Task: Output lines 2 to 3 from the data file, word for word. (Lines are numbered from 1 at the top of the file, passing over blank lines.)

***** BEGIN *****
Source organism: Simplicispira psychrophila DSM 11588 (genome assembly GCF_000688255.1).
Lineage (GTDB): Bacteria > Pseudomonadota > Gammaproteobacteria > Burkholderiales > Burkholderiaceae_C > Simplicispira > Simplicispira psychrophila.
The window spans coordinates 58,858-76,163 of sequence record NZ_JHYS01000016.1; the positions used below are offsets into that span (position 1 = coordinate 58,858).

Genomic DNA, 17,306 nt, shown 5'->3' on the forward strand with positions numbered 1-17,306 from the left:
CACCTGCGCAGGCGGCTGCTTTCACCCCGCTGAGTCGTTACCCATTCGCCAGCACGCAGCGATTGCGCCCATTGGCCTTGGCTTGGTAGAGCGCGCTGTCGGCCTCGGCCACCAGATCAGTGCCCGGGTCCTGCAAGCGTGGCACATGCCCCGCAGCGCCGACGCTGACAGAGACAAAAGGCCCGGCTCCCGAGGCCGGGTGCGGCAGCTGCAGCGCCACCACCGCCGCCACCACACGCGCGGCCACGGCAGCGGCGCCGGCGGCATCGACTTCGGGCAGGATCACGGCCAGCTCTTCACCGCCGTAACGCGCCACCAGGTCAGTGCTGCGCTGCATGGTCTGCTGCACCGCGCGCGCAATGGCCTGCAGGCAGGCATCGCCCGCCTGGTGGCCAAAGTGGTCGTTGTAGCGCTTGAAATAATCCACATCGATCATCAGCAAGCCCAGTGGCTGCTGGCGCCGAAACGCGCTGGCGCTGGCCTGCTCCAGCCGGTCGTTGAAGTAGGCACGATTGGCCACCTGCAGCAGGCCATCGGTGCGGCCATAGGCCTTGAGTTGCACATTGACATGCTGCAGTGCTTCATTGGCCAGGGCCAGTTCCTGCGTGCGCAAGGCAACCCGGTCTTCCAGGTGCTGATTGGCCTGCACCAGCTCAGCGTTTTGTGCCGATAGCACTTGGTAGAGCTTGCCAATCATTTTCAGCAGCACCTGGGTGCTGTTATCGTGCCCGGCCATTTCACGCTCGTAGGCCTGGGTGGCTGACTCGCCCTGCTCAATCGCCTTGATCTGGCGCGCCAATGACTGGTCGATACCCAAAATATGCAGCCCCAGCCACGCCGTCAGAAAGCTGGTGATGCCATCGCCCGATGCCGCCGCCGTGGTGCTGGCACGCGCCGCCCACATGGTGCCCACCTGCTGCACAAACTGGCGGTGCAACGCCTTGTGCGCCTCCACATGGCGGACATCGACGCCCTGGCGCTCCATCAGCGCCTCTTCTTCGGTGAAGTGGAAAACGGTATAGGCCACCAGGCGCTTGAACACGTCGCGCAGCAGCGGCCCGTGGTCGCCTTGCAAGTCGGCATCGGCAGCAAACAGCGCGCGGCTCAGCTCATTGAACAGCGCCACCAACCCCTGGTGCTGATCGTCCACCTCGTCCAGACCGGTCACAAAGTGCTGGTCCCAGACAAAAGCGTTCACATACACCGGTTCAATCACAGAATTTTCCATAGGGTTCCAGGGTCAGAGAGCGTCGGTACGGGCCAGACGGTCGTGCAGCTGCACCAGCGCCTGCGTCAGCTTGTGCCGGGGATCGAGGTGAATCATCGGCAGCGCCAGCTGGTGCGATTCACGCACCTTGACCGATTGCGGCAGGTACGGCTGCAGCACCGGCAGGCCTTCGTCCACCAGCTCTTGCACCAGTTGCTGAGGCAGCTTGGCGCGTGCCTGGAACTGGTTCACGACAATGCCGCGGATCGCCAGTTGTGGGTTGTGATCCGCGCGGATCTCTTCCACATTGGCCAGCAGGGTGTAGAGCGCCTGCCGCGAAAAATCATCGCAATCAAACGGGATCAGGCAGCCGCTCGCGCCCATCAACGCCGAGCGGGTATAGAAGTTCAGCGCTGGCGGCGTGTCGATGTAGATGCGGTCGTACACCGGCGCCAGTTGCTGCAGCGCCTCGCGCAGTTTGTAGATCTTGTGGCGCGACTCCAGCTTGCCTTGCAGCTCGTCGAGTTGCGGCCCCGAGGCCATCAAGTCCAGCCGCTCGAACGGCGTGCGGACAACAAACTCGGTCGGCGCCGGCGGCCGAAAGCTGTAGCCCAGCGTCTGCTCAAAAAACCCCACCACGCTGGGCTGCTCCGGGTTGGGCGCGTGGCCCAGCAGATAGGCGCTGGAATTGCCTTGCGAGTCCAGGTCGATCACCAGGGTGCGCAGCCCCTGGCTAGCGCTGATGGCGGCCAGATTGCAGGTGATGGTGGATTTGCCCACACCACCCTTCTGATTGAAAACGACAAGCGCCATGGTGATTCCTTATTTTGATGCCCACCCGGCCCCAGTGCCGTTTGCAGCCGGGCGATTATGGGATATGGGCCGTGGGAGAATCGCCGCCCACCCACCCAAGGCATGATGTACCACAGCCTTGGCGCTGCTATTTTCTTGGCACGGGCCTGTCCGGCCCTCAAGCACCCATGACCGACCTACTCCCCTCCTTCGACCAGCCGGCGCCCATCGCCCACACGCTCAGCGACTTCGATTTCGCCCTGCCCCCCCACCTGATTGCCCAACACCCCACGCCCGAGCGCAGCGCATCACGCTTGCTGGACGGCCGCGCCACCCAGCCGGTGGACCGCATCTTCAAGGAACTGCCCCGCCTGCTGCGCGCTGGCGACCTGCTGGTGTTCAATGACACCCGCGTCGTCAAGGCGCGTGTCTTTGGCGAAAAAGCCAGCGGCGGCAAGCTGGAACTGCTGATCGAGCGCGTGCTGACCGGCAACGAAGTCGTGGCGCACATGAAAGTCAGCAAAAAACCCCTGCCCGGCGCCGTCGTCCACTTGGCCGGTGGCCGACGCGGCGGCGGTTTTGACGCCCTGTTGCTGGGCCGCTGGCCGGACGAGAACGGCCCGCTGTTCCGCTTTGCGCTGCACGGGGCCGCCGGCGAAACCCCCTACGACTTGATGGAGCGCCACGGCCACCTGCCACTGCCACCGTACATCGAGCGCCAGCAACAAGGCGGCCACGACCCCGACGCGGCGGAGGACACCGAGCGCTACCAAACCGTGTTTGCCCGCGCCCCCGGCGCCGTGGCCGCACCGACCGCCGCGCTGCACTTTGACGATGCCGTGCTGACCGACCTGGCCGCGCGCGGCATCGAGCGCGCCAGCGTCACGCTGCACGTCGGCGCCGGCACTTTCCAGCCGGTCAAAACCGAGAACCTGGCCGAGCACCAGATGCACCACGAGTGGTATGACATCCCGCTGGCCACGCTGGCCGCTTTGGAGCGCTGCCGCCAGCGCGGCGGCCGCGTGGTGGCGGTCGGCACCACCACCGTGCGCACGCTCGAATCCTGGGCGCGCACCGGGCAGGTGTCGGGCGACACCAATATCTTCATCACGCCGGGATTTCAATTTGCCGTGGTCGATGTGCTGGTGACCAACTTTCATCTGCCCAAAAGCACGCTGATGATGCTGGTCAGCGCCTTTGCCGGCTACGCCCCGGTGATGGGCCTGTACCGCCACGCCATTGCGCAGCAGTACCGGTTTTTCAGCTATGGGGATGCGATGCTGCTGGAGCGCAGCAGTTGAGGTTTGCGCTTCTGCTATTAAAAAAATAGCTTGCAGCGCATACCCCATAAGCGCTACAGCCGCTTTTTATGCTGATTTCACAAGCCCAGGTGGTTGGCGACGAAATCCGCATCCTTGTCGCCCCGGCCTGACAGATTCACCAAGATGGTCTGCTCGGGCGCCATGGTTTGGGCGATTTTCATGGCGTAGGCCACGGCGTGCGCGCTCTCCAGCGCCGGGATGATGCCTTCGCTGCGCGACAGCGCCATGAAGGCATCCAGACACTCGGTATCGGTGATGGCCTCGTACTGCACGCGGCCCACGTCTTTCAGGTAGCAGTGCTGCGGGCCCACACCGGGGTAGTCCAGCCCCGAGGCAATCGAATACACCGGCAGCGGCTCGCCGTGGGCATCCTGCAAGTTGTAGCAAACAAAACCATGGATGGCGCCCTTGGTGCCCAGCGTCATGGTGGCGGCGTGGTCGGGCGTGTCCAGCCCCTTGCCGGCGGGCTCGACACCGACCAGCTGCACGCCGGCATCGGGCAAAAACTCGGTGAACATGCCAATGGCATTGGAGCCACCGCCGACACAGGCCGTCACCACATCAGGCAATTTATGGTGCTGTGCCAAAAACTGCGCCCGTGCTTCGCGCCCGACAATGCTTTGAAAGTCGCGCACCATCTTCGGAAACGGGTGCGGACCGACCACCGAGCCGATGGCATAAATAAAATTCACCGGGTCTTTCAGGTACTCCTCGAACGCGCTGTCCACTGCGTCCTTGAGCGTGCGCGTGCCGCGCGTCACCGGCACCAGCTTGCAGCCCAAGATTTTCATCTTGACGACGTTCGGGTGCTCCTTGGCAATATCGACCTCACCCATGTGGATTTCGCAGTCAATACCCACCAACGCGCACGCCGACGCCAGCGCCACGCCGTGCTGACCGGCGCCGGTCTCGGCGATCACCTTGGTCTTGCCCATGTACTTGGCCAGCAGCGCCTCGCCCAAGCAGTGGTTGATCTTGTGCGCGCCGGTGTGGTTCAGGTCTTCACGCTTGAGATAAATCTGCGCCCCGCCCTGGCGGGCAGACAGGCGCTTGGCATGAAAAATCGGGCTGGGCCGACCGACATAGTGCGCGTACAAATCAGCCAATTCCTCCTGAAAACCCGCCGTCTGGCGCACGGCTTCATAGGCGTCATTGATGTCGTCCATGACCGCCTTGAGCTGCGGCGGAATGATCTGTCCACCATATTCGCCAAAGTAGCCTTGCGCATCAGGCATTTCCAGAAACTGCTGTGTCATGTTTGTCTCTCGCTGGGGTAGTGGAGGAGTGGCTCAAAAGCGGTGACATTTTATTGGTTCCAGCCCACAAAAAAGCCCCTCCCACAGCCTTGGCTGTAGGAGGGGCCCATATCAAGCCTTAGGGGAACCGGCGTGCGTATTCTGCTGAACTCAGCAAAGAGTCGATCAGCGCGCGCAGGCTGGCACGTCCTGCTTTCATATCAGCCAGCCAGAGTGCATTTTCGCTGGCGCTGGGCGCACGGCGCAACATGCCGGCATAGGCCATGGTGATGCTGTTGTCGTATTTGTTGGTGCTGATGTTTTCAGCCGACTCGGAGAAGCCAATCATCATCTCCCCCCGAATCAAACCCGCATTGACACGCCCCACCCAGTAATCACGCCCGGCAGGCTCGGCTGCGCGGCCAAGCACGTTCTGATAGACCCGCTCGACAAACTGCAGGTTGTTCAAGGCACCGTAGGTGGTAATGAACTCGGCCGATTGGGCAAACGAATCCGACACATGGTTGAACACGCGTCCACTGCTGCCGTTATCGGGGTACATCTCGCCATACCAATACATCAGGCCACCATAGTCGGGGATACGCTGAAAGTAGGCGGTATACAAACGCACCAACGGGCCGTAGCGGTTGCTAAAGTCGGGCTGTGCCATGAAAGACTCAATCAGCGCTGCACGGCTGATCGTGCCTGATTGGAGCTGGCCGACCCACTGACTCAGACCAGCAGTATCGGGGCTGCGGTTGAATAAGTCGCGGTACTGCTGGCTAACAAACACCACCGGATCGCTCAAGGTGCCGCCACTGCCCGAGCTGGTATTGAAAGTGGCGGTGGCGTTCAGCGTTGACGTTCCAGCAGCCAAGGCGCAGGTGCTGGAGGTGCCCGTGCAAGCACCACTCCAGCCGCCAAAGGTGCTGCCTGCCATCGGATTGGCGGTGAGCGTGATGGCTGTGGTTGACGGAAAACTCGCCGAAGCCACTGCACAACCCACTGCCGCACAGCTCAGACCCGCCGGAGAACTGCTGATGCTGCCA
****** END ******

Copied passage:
Lineage (GTDB): Bacteria > Pseudomonadota > Gammaproteobacteria > Burkholderiales > Burkholderiaceae_C > Simplicispira > Simplicispira psychrophila.
The window spans coordinates 58,858-76,163 of sequence record NZ_JHYS01000016.1; the positions used below are offsets into that span (position 1 = coordinate 58,858).